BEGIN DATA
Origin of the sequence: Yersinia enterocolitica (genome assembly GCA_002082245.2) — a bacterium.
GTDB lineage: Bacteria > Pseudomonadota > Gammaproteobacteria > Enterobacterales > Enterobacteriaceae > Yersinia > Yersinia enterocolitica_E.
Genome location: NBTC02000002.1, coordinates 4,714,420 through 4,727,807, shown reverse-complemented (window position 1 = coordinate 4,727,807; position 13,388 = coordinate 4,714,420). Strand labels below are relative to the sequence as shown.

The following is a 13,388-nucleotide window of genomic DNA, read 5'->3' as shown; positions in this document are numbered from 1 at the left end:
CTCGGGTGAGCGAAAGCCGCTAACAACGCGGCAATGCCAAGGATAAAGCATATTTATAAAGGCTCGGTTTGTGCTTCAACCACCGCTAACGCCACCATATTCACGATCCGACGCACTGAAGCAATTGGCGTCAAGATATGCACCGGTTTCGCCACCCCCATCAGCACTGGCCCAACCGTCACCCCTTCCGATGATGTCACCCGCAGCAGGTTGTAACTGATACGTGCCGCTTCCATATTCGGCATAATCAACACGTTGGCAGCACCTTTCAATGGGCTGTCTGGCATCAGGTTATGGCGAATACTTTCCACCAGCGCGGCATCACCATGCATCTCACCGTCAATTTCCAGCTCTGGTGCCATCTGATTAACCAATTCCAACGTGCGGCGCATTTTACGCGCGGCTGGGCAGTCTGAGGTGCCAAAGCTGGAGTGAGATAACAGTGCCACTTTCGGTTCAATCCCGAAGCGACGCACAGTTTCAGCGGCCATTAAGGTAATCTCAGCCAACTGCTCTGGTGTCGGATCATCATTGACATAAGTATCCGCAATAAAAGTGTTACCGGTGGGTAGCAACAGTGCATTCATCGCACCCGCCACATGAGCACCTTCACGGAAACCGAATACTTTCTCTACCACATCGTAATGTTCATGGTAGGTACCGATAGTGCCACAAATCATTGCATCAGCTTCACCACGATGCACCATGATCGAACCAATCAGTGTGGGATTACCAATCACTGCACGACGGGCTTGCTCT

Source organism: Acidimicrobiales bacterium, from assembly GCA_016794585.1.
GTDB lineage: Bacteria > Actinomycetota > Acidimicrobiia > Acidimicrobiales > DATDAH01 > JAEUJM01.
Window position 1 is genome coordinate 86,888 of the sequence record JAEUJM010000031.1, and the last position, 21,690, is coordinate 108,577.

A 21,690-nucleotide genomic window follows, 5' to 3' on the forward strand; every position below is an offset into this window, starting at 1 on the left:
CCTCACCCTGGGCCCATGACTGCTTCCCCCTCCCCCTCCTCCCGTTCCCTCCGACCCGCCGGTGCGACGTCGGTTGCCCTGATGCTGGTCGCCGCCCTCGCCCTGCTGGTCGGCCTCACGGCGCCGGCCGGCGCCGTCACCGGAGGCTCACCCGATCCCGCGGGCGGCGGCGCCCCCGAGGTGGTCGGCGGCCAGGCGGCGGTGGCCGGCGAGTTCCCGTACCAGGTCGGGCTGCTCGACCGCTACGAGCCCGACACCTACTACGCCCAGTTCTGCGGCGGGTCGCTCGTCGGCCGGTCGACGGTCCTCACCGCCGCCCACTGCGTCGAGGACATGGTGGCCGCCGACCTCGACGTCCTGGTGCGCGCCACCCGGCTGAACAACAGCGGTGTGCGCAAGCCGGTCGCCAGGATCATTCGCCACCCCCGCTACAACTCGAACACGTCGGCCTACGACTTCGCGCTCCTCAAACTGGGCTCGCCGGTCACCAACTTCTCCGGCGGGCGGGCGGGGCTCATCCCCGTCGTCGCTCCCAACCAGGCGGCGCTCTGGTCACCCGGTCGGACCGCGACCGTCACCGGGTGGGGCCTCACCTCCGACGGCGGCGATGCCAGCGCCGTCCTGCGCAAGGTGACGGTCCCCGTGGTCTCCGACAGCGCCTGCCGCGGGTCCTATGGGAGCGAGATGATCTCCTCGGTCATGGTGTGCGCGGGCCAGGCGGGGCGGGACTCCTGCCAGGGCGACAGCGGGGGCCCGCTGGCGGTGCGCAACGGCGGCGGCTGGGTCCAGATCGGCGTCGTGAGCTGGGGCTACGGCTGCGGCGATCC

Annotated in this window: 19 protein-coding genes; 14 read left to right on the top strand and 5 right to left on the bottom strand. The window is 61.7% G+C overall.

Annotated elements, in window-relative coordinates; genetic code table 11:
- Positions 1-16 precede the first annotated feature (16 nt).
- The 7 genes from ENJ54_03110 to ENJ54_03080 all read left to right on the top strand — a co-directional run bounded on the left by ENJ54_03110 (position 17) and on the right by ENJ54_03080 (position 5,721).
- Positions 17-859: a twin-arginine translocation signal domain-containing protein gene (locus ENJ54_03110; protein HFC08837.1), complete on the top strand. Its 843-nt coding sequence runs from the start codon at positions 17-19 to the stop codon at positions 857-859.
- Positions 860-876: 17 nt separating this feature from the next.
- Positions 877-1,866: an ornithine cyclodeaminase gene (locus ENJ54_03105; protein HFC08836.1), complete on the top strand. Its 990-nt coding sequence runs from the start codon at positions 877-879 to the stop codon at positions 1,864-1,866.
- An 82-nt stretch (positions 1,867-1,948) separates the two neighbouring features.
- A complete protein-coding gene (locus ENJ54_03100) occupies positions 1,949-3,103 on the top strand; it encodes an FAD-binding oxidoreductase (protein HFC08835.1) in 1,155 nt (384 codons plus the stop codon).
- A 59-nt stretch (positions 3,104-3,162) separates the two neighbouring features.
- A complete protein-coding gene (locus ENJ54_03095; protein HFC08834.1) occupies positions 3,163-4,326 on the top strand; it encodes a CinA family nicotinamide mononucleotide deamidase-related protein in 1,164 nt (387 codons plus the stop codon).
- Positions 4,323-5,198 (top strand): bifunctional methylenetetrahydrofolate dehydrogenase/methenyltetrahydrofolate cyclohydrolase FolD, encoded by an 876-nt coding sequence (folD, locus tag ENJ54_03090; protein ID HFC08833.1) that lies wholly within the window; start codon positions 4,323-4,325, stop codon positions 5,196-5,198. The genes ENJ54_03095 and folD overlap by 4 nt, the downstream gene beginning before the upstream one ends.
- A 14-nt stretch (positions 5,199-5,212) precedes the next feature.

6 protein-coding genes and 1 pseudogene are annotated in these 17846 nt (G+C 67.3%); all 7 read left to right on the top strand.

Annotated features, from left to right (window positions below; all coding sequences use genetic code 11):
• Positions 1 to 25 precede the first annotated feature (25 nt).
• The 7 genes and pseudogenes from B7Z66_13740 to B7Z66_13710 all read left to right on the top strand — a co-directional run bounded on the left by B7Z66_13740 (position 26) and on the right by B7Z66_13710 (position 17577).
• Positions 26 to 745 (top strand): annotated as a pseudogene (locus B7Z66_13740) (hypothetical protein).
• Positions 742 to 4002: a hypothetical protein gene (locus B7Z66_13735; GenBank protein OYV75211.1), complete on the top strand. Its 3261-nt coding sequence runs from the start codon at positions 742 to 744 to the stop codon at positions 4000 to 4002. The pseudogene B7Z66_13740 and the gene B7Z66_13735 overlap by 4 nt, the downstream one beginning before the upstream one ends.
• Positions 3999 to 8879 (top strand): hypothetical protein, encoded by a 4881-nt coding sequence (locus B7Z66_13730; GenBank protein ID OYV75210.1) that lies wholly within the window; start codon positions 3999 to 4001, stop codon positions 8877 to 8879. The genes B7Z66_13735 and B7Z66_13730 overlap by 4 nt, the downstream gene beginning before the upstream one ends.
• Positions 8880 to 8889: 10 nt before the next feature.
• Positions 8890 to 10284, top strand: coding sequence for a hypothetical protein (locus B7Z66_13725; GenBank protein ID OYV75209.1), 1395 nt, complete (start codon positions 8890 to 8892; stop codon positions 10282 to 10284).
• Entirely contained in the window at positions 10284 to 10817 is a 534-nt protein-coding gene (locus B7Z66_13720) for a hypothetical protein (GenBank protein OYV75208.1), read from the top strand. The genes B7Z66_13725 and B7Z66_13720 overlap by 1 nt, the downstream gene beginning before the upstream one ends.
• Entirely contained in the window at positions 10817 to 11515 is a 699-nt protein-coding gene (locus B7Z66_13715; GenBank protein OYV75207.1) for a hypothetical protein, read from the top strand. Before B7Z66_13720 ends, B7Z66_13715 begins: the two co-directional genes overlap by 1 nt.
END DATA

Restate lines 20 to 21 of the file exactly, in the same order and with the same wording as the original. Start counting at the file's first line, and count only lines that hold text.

- A 59-nt stretch (positions 3,104-3,162) separates the two neighbouring features.
- A complete protein-coding gene (locus ENJ54_03095; protein HFC08834.1) occupies positions 3,163-4,326 on the top strand; it encodes a CinA family nicotinamide mononucleotide deamidase-related protein in 1,164 nt (387 codons plus the stop codon).